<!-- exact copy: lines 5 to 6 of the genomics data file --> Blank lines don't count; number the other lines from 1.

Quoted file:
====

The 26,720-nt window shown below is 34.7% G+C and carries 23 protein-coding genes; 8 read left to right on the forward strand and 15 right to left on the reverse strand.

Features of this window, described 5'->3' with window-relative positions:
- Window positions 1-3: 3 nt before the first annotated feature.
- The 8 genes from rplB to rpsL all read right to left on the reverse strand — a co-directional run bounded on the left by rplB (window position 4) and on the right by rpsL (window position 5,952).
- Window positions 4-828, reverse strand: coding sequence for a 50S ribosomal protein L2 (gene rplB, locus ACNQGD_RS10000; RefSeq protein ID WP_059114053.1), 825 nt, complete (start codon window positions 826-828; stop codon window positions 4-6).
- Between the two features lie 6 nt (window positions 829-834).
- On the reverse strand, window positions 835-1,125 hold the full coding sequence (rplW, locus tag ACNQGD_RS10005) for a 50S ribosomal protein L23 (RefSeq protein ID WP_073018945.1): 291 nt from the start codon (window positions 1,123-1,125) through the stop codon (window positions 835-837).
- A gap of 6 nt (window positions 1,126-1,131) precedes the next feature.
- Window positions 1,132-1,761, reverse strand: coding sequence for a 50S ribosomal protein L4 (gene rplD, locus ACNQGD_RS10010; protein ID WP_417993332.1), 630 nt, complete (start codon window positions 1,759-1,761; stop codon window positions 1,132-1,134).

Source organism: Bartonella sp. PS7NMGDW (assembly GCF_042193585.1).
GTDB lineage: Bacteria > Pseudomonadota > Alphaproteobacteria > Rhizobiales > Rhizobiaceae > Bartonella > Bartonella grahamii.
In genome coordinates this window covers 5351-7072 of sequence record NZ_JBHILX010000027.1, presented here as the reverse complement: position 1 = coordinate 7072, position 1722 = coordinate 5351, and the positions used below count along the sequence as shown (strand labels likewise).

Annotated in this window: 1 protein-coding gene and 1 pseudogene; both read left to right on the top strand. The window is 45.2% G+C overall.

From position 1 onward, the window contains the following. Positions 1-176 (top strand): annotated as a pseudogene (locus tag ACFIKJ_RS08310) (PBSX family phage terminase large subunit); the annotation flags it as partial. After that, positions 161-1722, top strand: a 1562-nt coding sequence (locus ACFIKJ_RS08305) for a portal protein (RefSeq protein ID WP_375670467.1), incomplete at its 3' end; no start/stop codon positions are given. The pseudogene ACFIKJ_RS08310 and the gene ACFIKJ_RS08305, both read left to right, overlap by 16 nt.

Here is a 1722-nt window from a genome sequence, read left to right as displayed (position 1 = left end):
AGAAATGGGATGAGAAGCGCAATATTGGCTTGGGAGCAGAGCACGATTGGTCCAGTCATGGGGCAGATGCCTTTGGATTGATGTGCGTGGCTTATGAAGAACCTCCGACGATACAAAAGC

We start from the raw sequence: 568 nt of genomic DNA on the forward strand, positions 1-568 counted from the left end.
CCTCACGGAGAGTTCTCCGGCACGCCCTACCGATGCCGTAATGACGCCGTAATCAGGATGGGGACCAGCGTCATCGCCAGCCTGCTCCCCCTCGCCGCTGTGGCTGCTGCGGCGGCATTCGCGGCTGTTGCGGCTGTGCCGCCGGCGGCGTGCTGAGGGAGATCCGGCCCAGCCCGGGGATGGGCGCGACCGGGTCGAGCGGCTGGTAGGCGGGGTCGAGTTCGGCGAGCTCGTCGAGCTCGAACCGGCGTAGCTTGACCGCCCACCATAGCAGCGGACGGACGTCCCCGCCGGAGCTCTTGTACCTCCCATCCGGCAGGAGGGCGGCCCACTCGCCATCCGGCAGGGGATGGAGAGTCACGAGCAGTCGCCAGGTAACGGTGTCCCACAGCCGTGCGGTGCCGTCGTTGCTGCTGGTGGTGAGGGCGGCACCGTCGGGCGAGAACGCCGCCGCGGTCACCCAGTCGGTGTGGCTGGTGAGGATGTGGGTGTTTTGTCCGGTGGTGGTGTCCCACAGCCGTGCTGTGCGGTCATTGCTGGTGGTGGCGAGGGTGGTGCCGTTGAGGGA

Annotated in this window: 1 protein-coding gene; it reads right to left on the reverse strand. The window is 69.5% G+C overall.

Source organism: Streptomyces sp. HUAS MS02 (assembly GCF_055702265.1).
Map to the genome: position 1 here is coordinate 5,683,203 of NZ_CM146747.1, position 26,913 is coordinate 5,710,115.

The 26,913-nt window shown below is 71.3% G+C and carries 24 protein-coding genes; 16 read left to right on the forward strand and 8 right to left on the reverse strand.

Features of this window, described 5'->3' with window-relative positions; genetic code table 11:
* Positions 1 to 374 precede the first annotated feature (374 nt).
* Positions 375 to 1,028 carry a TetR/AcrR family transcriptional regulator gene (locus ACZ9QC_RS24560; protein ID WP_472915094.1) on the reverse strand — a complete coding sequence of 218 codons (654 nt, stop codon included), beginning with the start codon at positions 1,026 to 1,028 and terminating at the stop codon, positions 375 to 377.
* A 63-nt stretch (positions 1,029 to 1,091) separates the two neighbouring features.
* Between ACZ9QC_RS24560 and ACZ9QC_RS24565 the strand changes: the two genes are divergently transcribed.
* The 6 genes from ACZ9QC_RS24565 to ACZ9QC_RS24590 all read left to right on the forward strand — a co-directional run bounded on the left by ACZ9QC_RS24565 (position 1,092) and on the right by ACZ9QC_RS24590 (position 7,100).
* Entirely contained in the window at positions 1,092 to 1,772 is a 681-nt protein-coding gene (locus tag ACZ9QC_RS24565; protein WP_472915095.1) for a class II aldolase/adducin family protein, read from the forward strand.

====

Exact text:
- Window positions 4-828, reverse strand: coding sequence for a 50S ribosomal protein L2 (gene rplB, locus ACNQGD_RS10000; RefSeq protein ID WP_059114053.1), 825 nt, complete (start codon window positions 826-828; stop codon window positions 4-6).
- Between the two features lie 6 nt (window positions 829-834).